There was one bar I took on a number of trips. Squashed and misshapen, I finally decided the moment had come to eat it, but when I opened the packet, there was a distinct aroma of floor polish and it tasted vile. So much for me laughing at Dad for his disgusting champagne. I don’t have a leg to stand on.

So this trip I’m trying to get over myself and eat up. Surely I’ll be able to find a bit of dark chocolate somewhere in a duty free or a local store to tide me over? And if I can’t, then I’m no worse off, since I’m depriving myself of a tasty morsel anyway.

Then there’s the gin

But I’m not the only one who likes to be prepared. As soon as we get through security, John’s off to buy a of gin. Finding the best view and sitting with a G+T before dinner is part of our travelling tradition so he’s not prepared to rely on local bars. Turns out that’s a wise move, but not because of the gin. It’s the tonic that we have to root around for. Even in India, where the G+T originated, we had problems; in Borneo they had no idea what we were talking about; in China it was just confusion; Bhutan has one shop in Thimpu, but now we’re way out in the middle of the country, I’m not holding my breath.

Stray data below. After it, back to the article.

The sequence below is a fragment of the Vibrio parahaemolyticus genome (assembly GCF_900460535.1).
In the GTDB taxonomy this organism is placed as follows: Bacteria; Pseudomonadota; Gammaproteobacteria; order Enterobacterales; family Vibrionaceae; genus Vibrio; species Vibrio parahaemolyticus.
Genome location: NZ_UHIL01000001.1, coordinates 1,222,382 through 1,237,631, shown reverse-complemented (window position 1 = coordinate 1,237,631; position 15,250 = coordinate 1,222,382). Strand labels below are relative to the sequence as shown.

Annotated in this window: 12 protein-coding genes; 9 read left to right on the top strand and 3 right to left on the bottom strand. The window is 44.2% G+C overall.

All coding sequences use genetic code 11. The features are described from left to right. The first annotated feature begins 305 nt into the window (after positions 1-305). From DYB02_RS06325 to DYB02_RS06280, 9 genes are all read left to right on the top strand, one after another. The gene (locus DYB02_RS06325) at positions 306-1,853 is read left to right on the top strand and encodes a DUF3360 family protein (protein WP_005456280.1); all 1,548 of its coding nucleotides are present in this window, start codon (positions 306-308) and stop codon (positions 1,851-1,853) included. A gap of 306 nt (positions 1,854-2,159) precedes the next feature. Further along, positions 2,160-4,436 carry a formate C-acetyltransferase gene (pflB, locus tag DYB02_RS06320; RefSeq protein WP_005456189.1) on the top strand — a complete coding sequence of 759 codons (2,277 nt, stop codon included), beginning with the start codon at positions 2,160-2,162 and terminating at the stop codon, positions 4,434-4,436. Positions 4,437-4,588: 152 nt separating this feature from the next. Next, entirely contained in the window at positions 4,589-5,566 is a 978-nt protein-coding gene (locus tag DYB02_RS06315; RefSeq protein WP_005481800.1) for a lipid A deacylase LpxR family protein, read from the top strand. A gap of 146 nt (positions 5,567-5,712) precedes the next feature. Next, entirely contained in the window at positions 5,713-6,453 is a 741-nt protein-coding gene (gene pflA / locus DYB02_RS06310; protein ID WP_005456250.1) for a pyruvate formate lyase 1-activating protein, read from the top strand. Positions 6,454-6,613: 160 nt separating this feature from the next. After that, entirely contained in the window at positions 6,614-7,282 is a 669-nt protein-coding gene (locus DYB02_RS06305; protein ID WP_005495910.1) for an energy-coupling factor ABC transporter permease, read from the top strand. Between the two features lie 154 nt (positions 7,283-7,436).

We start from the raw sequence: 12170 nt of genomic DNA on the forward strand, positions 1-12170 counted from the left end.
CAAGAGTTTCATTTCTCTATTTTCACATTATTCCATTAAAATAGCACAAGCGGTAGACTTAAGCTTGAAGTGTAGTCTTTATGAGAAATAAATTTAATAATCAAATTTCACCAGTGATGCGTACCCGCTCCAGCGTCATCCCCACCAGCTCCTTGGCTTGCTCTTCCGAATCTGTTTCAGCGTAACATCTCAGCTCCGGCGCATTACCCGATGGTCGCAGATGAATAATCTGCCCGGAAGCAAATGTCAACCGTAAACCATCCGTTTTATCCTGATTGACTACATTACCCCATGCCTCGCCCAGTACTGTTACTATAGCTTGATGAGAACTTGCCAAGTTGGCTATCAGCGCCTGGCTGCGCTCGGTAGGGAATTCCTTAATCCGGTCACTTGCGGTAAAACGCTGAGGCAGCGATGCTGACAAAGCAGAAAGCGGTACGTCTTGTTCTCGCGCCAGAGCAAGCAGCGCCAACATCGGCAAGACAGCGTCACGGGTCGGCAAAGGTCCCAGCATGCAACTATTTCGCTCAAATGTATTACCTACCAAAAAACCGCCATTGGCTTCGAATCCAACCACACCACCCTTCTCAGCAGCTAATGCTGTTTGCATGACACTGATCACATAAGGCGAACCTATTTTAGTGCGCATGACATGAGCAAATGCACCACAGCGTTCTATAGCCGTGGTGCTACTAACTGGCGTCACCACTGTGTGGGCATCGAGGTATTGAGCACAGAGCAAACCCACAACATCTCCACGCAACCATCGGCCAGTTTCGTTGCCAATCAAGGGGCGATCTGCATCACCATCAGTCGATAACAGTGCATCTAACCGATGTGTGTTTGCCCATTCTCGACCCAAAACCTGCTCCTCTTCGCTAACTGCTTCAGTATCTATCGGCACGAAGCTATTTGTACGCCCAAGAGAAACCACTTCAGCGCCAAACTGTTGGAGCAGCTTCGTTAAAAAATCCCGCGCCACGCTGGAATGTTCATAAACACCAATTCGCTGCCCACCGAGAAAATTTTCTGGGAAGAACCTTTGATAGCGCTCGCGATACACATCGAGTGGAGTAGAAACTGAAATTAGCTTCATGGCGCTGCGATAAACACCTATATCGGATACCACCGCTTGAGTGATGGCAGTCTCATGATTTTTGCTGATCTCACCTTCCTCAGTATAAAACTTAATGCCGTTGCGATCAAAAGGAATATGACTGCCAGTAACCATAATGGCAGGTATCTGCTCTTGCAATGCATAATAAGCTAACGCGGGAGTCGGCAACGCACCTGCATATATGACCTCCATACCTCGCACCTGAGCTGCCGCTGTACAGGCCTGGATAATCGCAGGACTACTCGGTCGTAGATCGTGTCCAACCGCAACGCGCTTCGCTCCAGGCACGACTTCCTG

Once we’re underway and a bit of the gin is drunk, we have two challenges – first to find a lighter bottle that makes it easier to carry. Second to remember which bottle is gin. This time we have a real conundrum – one unmarked plastic bottle is gin; another unmarked plastic bottle is mouthwash. So far, so good, but who knows what could happen at the end of a tiring day……..

So now I’m two weeks in, three weeks to go. Bag is empty, mouldy bread left to rot in the hedgerow and maybe nibbled by discerning mice. One pack of lentils gone, two more in the case. Gin holding up OK, tonic is short supply. But I’ve found the Bhutanese rice cakes that do OK and double for crisps with a drink; I know I can have Idli once I get to India and the Thali in Kathmandu is delicious. So I certainly won’t starve.

And that first baked potato and hummus when I get home will be the best in the world!